ow, it is important to realize that under the rules of zoological nomenclature, both a genus and a subgenus are "genus-group names," and that a name published at either level is also available at the other level. Thus, Pseudotropheus itself is also available as a subgenus, the "nominate" subgenus of Pseudotropheus. So, as soon as Pseudotropheus (Maylandia) was published as a subgenus, Maylandia also became available as a genus, if anyone cared to use it for P. (M.) greshakei and the other "zebras." Regan's publication of the genus Pseudotropheus in 1922 automatically made available a subgenus Pseudotropheus, which would only be used if and when a different subgenus, with a type species other than P. williamsi, was ever named which happened in 1984.
Fast-forward to Halloween (31 October) 1997. Dr. Jay Stauffer of Penn State and several colleagues published a revision of the zebra complex (Stauffer, Bowers, Kellogg, & McKaye, 1997). These authors coined the name Metriaclima as a genus for the zebras (p. 191). They were aware of the prior Maylandia publication, and briefly mentioned the name Maylandia, but dismissed it in just a few words (p. 193):"Meyer and Foerster (1984) suggested that certain members of this [zebra] group be included in the [Pseudotropheus] subgenus Maylandia; however, although Maylandia was proposed as a subgenus no description or diagnosis accompanied this suggestion. Therefore, Maylandia, in effect, is a nomen nudum and thus an invalid name."In fact, however, Meyer & Foerster did provide a diagnosis and a description of Maylandia and its type species, M. greshakei. I have studied the original description of Maylandia and reviewed the requirements for valid publication and availability in the International Code of Zoological Nomenclature. I have to conclude that the publication of Maylandia despite minor shortcomings must be accepted as valid and available as a genus for the zebra group. (By popular demand, further discussion of the technicalities is now available here.) Therefore, Maylandia has priority over the later name Metriaclima for the same group, and so Maylandia has to be used as the genus for the group if it is recognized as a genus separate from Pseudotropheus. Is there unanimity on which name to use? No, not yet, but the priority of Maylandia over Metriaclima is acknowledged by several other cichlid scientists and this name will surely prevail.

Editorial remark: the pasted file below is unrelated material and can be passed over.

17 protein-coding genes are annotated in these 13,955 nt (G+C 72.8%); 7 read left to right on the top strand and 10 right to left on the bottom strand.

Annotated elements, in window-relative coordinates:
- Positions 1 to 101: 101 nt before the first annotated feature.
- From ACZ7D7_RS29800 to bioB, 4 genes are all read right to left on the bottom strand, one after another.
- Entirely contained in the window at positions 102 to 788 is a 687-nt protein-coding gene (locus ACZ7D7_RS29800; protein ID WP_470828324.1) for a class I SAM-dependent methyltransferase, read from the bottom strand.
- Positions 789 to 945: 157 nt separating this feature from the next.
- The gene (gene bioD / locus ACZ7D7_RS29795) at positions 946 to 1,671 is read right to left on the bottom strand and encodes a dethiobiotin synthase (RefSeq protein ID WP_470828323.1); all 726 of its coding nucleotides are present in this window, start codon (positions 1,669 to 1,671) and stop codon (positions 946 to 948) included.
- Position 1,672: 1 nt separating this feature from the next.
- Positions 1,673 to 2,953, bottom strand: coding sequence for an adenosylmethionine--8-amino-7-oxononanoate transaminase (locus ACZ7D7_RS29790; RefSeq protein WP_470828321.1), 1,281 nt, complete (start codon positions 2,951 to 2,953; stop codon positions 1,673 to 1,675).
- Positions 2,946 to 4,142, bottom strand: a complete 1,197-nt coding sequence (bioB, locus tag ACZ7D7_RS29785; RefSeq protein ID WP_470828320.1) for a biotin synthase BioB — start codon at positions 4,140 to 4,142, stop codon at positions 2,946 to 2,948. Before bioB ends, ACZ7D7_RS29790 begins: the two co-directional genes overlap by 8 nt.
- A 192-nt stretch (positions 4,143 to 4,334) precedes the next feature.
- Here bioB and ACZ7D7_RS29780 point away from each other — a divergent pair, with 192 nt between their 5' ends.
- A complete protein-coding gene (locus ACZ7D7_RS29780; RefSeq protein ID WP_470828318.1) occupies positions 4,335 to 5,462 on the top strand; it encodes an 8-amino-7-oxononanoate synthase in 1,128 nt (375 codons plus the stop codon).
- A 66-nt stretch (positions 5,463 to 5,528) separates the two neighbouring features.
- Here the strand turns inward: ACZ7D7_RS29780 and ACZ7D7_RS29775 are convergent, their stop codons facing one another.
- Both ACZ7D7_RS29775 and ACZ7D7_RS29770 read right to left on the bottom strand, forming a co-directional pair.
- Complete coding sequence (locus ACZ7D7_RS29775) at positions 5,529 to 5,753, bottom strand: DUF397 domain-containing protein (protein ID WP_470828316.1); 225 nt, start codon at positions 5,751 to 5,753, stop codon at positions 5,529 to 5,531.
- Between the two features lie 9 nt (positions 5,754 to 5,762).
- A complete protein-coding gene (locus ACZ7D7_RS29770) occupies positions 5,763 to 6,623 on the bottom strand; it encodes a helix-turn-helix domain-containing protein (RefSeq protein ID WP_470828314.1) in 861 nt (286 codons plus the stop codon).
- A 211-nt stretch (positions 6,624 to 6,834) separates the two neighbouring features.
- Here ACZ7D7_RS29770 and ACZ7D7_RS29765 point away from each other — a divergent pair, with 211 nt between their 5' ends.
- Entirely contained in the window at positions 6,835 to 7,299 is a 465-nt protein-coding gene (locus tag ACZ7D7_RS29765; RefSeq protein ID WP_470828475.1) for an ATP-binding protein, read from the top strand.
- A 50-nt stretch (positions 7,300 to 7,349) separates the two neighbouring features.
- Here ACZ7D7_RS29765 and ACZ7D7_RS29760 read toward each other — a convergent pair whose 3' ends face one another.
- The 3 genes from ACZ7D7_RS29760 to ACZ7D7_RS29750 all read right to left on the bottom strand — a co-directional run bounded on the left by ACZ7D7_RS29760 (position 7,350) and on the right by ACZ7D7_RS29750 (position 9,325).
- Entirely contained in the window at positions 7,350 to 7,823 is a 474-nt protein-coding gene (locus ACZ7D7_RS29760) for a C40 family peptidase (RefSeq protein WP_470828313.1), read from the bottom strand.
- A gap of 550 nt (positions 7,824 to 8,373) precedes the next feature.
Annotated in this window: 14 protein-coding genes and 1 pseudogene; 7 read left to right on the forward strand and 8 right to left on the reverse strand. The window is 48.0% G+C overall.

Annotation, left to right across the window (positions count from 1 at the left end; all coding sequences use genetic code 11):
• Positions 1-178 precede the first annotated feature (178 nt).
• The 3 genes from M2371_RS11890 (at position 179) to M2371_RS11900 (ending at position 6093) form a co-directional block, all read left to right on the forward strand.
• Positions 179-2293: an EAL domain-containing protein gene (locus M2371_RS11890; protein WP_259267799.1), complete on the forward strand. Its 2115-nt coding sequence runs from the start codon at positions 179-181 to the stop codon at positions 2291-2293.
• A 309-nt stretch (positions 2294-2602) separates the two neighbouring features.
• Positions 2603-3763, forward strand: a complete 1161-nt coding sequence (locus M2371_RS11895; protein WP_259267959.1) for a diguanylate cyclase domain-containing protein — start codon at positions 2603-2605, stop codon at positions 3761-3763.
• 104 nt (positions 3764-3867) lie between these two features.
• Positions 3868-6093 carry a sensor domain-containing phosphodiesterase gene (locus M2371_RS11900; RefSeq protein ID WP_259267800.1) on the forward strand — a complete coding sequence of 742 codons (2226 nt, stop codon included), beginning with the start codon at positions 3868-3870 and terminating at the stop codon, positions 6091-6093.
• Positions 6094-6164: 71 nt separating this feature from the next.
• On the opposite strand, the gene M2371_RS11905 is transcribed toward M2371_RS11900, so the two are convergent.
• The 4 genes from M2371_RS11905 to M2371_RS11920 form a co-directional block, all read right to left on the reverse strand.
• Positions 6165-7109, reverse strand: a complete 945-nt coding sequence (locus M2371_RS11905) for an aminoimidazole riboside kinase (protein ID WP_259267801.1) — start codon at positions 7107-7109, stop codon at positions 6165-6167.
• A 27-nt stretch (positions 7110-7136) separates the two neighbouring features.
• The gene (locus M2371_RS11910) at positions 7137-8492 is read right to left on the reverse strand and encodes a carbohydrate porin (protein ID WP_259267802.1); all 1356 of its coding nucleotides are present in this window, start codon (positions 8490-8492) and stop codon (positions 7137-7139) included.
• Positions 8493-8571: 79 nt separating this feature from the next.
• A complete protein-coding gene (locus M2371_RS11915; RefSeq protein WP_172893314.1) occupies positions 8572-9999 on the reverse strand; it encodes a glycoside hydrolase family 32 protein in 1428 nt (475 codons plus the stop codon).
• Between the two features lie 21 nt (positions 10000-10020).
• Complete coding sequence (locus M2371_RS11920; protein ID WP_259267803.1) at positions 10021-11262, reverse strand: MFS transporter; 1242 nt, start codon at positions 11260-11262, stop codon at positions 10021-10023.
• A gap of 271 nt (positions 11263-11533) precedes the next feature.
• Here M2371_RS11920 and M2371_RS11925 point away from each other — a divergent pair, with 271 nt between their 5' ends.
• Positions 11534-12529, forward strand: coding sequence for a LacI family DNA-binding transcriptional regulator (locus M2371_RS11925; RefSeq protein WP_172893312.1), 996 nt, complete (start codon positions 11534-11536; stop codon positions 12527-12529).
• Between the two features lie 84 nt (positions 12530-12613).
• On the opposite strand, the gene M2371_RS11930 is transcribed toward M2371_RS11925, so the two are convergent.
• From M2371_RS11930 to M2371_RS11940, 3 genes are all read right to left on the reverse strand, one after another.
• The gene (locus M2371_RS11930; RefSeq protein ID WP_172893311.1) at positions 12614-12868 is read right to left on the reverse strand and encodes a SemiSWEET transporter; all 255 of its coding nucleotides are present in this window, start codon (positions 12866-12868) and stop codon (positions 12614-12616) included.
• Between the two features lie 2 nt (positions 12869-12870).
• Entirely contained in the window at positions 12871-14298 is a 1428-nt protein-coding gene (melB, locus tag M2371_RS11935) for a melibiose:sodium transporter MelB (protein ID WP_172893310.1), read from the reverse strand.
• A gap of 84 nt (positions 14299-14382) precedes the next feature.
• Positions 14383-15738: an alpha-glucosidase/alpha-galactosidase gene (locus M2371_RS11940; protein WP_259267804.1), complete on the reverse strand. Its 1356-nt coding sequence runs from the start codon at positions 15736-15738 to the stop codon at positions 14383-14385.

ut wait; there's more! Remember the Pseudotropheus subgenus Tropheops. If the zebra group is to be recognized as a full genus, under whichever name (and the decision of genus versus subgenus is also open to judgment), then for logical consistency, species tropheops and its presumed relatives should also be split off into a full genus Tropheops. (Fish genera often start out as subgenera and then get "promoted" later, when some "splitter" taxonomist believes that unrelated species are being kept together, or wants fewer species per genus and wishes to emphasize differences between species rather than similarities.) This leaves P. williamsi, and any relatives that may be identified, in Pseudotropheus proper along with many species most experts do not think are closely related to Pseudotropheus williamsi, such as P. elongatus and its relatives, and the Pseudotropheus "aggressives," and others. The end of this story has not yet been written!
I hope this explanation clarifies my opinions about these rather involved issues.
|Last Update: 7 January 2002
Web Author: M. K. Oliver, Ph.D.